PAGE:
Emergency capsule underground would provide food, water and air
Facing an ever-growing appetite for coal production this year, the country's work safety watchdog is mulling over the introduction of a "life-saving capsule" - a mine refuge facility placed deep in the mining shaft.
The underground space would provide oxygen, drinking water and food for miners seeking temporary safety from accidents, said Zhao Tiechui, deputy director of the State Administration of Work Safety and director of the State Administration of Coal Mine Safety.
The administration plans to start with pilot projects using the safety facility this year, said Zhao.
Earlier models of the facility will be those that are fixed in the mining shafts. Future structures made of metal in more sophisticated forms will be movable.
Zhao said such facilities have been used in foreign countries.
South Africa, Canada and Australia are among the countries that have already introduced such facilities, according to foreign media reports.
The new facility is expected to reduce China's large number of casualties in coal mine production.
A total of 2,631 coal miners died in mine accidents last year, down by 18 percent year-on-year, according to official figures released yesterday.
They died in 1,616 coal mine accidents, down 17 percent compared with the previous year.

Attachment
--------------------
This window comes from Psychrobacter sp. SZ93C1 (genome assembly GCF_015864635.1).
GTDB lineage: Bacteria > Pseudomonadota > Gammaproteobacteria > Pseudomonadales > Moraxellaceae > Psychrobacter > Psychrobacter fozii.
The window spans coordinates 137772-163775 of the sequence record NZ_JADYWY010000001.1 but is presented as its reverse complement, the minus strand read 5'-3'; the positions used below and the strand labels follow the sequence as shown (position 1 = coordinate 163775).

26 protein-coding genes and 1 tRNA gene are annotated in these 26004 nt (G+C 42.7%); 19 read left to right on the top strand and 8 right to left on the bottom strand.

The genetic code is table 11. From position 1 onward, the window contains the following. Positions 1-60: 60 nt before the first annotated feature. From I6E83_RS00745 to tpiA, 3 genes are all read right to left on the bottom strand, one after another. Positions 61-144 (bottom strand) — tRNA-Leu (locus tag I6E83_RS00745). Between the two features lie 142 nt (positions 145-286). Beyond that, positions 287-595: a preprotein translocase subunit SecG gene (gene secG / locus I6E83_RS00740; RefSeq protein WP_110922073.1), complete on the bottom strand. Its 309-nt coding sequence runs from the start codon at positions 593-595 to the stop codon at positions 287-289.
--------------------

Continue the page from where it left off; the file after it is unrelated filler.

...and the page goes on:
Among the accidents, the deadliest occurred in Northeast China's Heilongjiang province, claiming 108 lives in November 2009.
Zhao said coal-mine safety made great strides last year, as the average number of deaths dropped to 0.89 for each 1 million tons of coal, compared with 1.18 in 2008.
China's gross crude coal output reached 2.95 billion tons in 2009, official figures show.
North China's Inner Mongolia autonomous region received the praise from Zhao for having kept the rate close to zero, or at 0.05. The region last year overtook neighboring Shanxi province as China's largest crude coal producer.
"The achievement is outstanding," work safety director Luo Lin said at yesterday's meeting.
Luo said the autonomous region was able to do so because it invested heavily in work safety.
Zhao estimated that China's crude coal output in 2010 will rise to 3.1 billion tons, putting more pressure on coal-mine safety.
He said more than 4,400 coal mines are expanding or about to boost their capacities.
In addition, the growing depths of pits at China's coal mines add to Zhao's worries.
"The average depth is 456 m," he said. "The deepest goes to 1,365 m."
"It shocked my colleagues in South Africa when I told them that," he added.
Coal miners in South Africa usually stop digging at 350 m underground.
The administration also vowed to tighten controls on small coal mines, which it said accounted for nearly 70 percent of coal-mine deaths last year.
"We must limit the number of small coal mines to 10,000 by the end of this year," added Zhao.
The watchdog closed 1,088 such mines in 2009.